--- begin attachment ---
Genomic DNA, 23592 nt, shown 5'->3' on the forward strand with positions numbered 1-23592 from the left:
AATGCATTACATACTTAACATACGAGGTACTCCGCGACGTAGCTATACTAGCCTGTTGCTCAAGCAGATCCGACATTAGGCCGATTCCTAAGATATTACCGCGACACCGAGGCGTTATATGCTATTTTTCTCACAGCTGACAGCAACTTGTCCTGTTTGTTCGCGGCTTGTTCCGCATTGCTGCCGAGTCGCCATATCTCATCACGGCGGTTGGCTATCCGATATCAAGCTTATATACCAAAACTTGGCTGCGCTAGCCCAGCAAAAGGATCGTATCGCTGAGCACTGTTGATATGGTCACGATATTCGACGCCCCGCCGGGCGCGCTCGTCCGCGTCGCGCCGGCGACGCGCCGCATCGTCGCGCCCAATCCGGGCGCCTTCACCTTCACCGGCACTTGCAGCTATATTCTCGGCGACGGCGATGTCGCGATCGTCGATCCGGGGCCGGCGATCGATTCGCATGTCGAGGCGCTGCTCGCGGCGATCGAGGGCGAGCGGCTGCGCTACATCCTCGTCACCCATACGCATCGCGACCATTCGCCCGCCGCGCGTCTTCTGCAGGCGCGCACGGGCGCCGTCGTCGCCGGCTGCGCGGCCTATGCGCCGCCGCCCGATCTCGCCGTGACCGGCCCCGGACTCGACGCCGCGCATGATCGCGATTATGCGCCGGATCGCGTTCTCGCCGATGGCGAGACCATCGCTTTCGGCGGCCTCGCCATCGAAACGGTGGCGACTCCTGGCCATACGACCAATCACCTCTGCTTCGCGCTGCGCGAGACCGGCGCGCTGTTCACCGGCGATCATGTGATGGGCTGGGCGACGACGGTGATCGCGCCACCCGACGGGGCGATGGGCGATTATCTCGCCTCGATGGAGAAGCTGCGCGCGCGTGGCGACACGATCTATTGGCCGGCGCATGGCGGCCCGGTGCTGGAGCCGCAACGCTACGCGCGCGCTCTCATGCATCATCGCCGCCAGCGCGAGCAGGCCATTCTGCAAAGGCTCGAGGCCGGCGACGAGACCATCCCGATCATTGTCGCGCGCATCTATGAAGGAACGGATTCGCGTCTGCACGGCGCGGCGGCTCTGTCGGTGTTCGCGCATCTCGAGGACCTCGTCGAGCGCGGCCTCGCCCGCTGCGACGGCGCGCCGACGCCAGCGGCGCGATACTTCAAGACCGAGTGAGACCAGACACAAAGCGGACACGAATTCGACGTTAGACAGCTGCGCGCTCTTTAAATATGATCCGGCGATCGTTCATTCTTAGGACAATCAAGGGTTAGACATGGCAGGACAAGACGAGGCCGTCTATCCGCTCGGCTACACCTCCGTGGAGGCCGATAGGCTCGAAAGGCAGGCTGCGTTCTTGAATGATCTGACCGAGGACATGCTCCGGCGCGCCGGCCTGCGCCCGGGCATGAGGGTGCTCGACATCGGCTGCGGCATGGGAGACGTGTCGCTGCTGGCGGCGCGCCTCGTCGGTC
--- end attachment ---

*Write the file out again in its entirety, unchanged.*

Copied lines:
Genomic DNA, 23592 nt, shown 5'->3' on the forward strand with positions numbered 1-23592 from the left:
AATGCATTACATACTTAACATACGAGGTACTCCGCGACGTAGCTATACTAGCCTGTTGCTCAAGCAGATCCGACATTAGGCCGATTCCTAAGATATTACCGCGACACCGAGGCGTTATATGCTATTTTTCTCACAGCTGACAGCAACTTGTCCTGTTTGTTCGCGGCTTGTTCCGCATTGCTGCCGAGTCGCCATATCTCATCACGGCGGTTGGCTATCCGATATCAAGCTTATATACCAAAACTTGGCTGCGCTAGCCCAGCAAAAGGATCGTATCGCTGAGCACTGTTGATATGGTCACGATATTCGACGCCCCGCCGGGCGCGCTCGTCCGCGTCGCGCCGGCGACGCGCCGCATCGTCGCGCCCAATCCGGGCGCCTTCACCTTCACCGGCACTTGCAGCTATATTCTCGGCGACGGCGATGTCGCGATCGTCGATCCGGGGCCGGCGATCGATTCGCATGTCGAGGCGCTGCTCGCGGCGATCGAGGGCGAGCGGCTGCGCTACATCCTCGTCACCCATACGCATCGCGACCATTCGCCCGCCGCGCGTCTTCTGCAGGCGCGCACGGGCGCCGTCGTCGCCGGCTGCGCGGCCTATGCGCCGCCGCCCGATCTCGCCGTGACCGGCCCCGGACTCGACGCCGCGCATGATCGCGATTATGCGCCGGATCGCGTTCTCGCCGATGGCGAGACCATCGCTTTCGGCGGCCTCGCCATCGAAACGGTGGCGACTCCTGGCCATACGACCAATCACCTCTGCTTCGCGCTGCGCGAGACCGGCGCGCTGTTCACCGGCGATCATGTGATGGGCTGGGCGACGACGGTGATCGCGCCACCCGACGGGGCGATGGGCGATTATCTCGCCTCGATGGAGAAGCTGCGCGCGCGTGGCGACACGATCTATTGGCCGGCGCATGGCGGCCCGGTGCTGGAGCCGCAACGCTACGCGCGCGCTCTCATGCATCATCGCCGCCAGCGCGAGCAGGCCATTCTGCAAAGGCTCGAGGCCGGCGACGAGACCATCCCGATCATTGTCGCGCGCATCTATGAAGGAACGGATTCGCGTCTGCACGGCGCGGCGGCTCTGTCGGTGTTCGCGCATCTCGAGGACCTCGTCGAGCGCGGCCTCGCCCGCTGCGACGGCGCGCCGACGCCAGCGGCGCGATACTTCAAGACCGAGTGAGACCAGACACAAAGCGGACACGAATTCGACGTTAGACAGCTGCGCGCTCTTTAAATATGATCCGGCGATCGTTCATTCTTAGGACAATCAAGGGTTAGACATGGCAGGACAAGACGAGGCCGTCTATCCGCTCGGCTACACCTCCGTGGAGGCCGATAGGCTCGAAAGGCAGGCTGCGTTCTTGAATGATCTGACCGAGGACATGCTCCGGCGCGCCGGCCTGCGCCCGGGCATGAGGGTGCTCGACATCGGCTGCGGCATGGGAGACGTGTCGCTGCTGGCGGCGCGCCTCGTCGGTC